Real Stories From People Living With Sickle Cell Disease: The Johnson Family — Rex M. Everett

3 min readSep 29, 2022

Renal Medullary Carcinoma, also known as RMC, is a rare and aggressive form of kidney cancer. RMC is known to exclusively affect those of African origin who have sickle cell disease or other sickle hemoglobinopathies. Due to its aggressive nature, its early detection is vital. However, being such a rare disease, very little research and awareness exist.

Recently, I read an article titled “ Real Stories From People Living With Sickle Cell Disease: The Johnson Family” as well as saw a video, “Mothers Mission to Bring Awareness to Rare Kidney Cancer”. They both described RMC and how the Chris CJ Johnson Foundation aims to spread awareness around it. For around four decades I have been a steward for humanity in the healthcare sector and am of African origin. Thus, this cause and being on the board of the Chris CJ Johnson Foundation is of great honour to me.

Below are some insightful excerpts from the article and the video —

“When you lose your child, it’s real. It’s been 5 years for me. People will tell you time will heal, but it doesn’t really heal. You just learn how to cope,” said Ritchie Johnson on the loss of her son, Chris, to a rare kidney cancer linked to sickle cell trait (SCT).”

“At the age of 38 … Chris was diagnosed with an extremely rare form of kidney cancer known as renal medullary carcinoma (RMC).

“RMC has been linked to SCT. RMC is aggressive and typically leads to death. It’s especially difficult to treat because of limited awareness and research on the disease. There is no medicine available for RMC. At the time of Chris’ diagnosis in 2011, there were no clinical trials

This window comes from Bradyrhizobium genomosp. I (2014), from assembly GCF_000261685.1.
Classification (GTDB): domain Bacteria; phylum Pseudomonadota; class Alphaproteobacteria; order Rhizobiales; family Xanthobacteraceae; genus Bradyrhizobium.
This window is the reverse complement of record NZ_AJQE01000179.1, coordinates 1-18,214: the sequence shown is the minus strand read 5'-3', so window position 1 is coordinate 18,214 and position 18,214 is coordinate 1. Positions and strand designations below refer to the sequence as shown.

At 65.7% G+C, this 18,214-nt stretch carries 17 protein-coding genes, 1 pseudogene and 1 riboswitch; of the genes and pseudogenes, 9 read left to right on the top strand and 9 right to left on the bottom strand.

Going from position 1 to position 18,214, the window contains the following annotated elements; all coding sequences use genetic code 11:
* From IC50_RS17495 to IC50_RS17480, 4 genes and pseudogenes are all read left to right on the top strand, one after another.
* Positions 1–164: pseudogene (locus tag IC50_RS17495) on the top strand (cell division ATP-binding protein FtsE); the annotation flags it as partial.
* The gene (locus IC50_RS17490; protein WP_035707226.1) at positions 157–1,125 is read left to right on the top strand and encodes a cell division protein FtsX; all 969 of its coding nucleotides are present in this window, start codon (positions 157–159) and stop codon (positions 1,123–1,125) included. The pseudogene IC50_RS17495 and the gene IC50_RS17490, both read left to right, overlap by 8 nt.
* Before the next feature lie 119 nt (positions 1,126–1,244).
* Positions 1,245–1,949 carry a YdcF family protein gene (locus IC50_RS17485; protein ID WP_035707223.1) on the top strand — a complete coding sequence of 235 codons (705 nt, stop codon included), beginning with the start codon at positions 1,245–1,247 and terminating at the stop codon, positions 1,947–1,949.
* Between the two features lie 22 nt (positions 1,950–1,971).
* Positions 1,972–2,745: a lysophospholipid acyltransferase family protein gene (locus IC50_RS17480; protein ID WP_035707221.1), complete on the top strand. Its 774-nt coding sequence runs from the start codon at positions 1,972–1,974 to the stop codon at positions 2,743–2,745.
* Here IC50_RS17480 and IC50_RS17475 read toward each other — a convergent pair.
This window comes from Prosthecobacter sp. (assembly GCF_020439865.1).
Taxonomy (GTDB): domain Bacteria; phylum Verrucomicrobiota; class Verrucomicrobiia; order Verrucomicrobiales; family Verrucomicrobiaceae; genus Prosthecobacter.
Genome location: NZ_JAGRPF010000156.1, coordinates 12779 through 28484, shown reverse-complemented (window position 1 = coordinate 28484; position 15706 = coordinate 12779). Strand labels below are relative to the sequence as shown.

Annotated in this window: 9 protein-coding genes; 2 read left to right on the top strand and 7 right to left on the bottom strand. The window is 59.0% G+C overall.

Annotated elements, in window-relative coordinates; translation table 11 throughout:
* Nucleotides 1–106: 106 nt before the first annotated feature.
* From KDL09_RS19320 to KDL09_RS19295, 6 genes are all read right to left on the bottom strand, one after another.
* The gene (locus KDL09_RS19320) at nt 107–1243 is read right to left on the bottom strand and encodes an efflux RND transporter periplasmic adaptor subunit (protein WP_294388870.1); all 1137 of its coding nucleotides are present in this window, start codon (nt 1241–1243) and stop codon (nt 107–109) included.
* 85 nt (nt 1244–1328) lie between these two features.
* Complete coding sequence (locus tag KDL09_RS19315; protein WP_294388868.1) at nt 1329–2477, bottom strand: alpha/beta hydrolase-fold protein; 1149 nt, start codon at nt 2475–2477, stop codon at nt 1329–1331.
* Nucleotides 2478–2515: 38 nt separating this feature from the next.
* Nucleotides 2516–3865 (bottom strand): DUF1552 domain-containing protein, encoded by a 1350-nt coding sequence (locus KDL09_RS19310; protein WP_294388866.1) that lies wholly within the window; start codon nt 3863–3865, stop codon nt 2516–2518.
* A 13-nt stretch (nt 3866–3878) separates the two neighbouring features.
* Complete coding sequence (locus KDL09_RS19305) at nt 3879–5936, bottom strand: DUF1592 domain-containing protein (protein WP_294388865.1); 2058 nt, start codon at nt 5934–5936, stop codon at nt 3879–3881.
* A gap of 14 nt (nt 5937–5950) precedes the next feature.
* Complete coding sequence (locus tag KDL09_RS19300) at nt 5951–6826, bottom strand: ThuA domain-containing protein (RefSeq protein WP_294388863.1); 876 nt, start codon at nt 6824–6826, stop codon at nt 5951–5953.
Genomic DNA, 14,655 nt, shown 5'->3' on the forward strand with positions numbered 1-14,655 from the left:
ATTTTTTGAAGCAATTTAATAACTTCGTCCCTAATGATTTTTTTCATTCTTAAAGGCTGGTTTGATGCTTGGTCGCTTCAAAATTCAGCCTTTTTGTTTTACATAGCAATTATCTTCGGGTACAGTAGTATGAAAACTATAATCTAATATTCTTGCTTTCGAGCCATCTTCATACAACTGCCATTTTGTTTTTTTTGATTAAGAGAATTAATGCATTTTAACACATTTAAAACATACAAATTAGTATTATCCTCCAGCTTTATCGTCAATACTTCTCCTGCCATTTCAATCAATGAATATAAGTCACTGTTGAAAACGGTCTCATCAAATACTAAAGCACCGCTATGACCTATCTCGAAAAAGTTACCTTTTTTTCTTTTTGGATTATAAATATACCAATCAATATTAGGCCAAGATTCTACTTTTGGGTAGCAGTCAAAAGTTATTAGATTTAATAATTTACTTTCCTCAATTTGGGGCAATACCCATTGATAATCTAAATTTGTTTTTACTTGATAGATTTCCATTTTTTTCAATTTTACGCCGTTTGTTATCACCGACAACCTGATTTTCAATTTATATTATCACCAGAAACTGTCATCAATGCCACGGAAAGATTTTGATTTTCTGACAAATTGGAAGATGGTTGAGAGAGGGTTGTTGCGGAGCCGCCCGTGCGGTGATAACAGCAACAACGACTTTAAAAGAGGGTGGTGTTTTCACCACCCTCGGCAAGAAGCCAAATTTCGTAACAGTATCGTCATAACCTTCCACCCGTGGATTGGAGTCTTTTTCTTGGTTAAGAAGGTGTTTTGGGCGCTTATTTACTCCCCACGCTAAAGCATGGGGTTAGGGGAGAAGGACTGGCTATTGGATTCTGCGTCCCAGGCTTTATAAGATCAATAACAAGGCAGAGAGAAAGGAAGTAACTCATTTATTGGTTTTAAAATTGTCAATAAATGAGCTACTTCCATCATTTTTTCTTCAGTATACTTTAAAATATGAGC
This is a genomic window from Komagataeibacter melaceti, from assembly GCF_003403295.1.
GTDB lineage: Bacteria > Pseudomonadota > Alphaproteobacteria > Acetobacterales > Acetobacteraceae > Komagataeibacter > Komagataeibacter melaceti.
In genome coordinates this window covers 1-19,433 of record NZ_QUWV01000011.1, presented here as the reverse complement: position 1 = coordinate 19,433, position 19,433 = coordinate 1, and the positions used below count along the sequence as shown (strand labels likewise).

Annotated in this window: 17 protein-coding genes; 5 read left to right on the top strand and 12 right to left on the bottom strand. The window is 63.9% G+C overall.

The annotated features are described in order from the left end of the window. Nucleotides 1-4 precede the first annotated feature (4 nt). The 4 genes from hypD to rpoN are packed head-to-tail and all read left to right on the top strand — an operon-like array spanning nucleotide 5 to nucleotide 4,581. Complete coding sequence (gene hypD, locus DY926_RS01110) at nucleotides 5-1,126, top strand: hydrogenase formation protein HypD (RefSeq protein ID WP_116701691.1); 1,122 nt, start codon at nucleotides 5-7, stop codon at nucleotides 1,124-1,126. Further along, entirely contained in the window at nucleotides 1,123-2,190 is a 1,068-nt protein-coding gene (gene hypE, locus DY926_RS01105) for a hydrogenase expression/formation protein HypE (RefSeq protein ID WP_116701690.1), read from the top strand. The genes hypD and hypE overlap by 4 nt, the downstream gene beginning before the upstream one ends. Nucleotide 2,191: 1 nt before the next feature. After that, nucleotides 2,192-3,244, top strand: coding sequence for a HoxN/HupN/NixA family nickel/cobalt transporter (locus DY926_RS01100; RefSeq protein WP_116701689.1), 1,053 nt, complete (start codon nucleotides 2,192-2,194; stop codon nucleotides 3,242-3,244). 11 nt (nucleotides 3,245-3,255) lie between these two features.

“The cancer went through his body like wildfire,” said Ritchie. Chris passed away 3 months later in the fall of 2012.

“The CJ Johnson Foundation was formed in April, 2013. This is something Chris wanted to do…More and more patients have now been diagnosed with RMC than before.

“While Chris received treatment, he understood the need for awareness and information on kidney cancers, especially RMC and its link to SCT. The Foundation raises awareness and donates funds to advance RMC research, and it provides education and support to families battling RMC. Some progress has been made, including two clinical trials on RMC that help to better understand the condition. However, more awareness is needed.

“We’re not trying to scare anyone, but we want people to be aware of any possible symptoms that might be associated with RMC. Awareness is extremely important… We need to get this information out globally so that we can make a difference, and one day, hopefully, find a cure for RMC,” said Ritchie.

“The main thing is staying positive and not giving up. Even though my son was 39 years old when he passed, it’s still scary. People can reach out to us (the Foundation) for emotional support or whatever they need. They need someone to talk to during this time. Think positively and don’t give up. Stand strong and fight it,” said Ritchie.”

Read the original article here.

Watch the original video here.




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